I have noticed that sometimes I have unmet needs for myself. There are multiple parts to it. It is a mix of:
- trusting that I am not going to force myself to do something that I don’t like
- trusting that I trust myself
- trusting that I am going to focus my time and energies in a way that will make my future selves happy
The last one seems really demanding. How can I not make mistakes? It seems requiring me to minimize regrets.
Is all this pondering even required? Things are most likely going to be fun and fine, regardless of the specific decisions I take today. Sure, they are going to be different, but probably fun and fine in most scenarios. So why do I sometimes struggle with the little decisions of how to direct my current time and effort? I have a feeling that behind this there are some rationales that make sense only in the context of me interacting with myself and don’t have much to do with the real world of my future selves. Sometimes we struggle about what to do in the real world but really what is happening underneath is that we are having a little fight with ourselves.
So what are my fights? What are my struggles?
Here’s one. Sometimes in the past I have pushed or forced myself to do things I did not enjoy that much. As I write this sentence I ask myself if that is even true? Sometimes I believe the exact opposite. That I haven’t pushed or forced myself to do things I didn’t enjoy enough to appreciate and experience the possibilities of what I could do about them.
I think is this is an open conflict that now I see with fresher eyes. I hold an “emotional learning“, probably inherited by my interaction with my parents, of not sticking with things enough, of exploring too widely and too broadly. My parents sometimes criticized me for that but I think in retrospect their criticism was shallow. It was more than fair that during my youth I wanted to experiment and try different things. A course of action that would have helped me grow and flourish would have been to encourage me to explore widely and reflect on what I liked and didn’t like. Encourage me to find something that I was both talented at and that I enjoyed, that came naturally to me. Upon finding that, practicing more would have come next. Explore the pleasures of dedication and expertise. Experiment with the variants that only the expert hand can follow. What I experience instead was a shallow exposure to many things, without reflecting on what I liked and didn’t like. On top of this, my parents mentioned quite a few times that I kept dropping things. There wasn’t much discussion of enjoyment, talent, and what value practice could have had. Mostly, attempts to expose and disappointments when I quit. I don’t hold a grudge towards my parents for this. Kids that grow in the way that I described are lucky. It takes some elements of exploration and wisdom on the side of the parents to develop this practical knowledge of guiding a lifeform to grow. I was lucky in many other ways. I was blessed with love and largely unconditional support. It is unreasonable to think that we could or should have been lucky in all respects, so I accept how I grow up and am grateful for it.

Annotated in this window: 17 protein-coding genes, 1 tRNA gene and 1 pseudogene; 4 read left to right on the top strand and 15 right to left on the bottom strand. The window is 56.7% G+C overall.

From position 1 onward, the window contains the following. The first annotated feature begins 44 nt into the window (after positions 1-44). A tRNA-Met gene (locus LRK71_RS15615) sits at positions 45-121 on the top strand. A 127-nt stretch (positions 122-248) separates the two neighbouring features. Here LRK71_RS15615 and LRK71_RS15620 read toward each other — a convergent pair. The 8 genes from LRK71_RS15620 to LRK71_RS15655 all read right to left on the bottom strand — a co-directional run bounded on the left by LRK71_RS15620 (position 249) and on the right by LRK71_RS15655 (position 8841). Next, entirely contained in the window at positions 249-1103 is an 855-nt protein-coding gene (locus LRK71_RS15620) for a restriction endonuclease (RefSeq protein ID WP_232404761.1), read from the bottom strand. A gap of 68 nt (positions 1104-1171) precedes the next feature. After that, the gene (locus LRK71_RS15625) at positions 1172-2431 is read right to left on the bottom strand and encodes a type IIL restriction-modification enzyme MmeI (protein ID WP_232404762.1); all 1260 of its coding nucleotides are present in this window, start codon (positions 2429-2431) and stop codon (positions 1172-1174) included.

Now, going back to my conflict. I think for a long time I have held onto this idea that the problem what that I was quitting too often, that the problem was my persistence. Thus, I developed strong persistence and resistance muscles. I wanted to demonstrate to myself that I could solve and fix this. I started and finished a degree towards which I didn’t have any particular interests or talent, and I did so with honors. I looked for and kept jobs I didn’t love. I kept, and still feel to some extent now, the requirement of demonstrating to myself that I am not a quitter. That I persist and achieve.
Now that need, that requirement to demonstrate perseverance, is at odds with a different need. This other desire is the need of developing something that I do spontaneously and with talent. My little odd obsession, as Visa calls it. Or what Malcolm calls what we cannot not do. I explicitly chose the word developing instead of finding because I think this also requires dedication and perseverance but applied in a very different context and setting.
In the first context, we are ignoring the land, the conditions, and the feelings. We are powering through and building whatever we are supposed to do before the deadline. There is no connection with others or with nature. We are executing. Getting things done. Achieving. Checking boxes. We are purely demonstrating capabilities.
In the second context, we are nurturing a small seed of interest. We are slowly growing a plan into a robust tree. We are making nurturing choices appropriate for the setting and the circumstances. We are trying to make the surroundings more beutiful. We are welcoming people to take care of it alongside us.
I have rarely engaged in the second context. I don’t know how to. My parents didn’t offer me that and instead told me that the problem was that I didn’t know how to build houses no matter what. I tried building houses no matter what and didn’t really work: I didn’t care. Now I want to offer myself this nurturing context. I want to be both the player and the game curator. I want to nurture and cherish the conditions for myself and others to blossom. And when I do that, I will need no effort to blossom. I need to trust that I can do this. I can do my best to nurture the conditions, and let the rest take care of itself. That’s the need I have been feeling.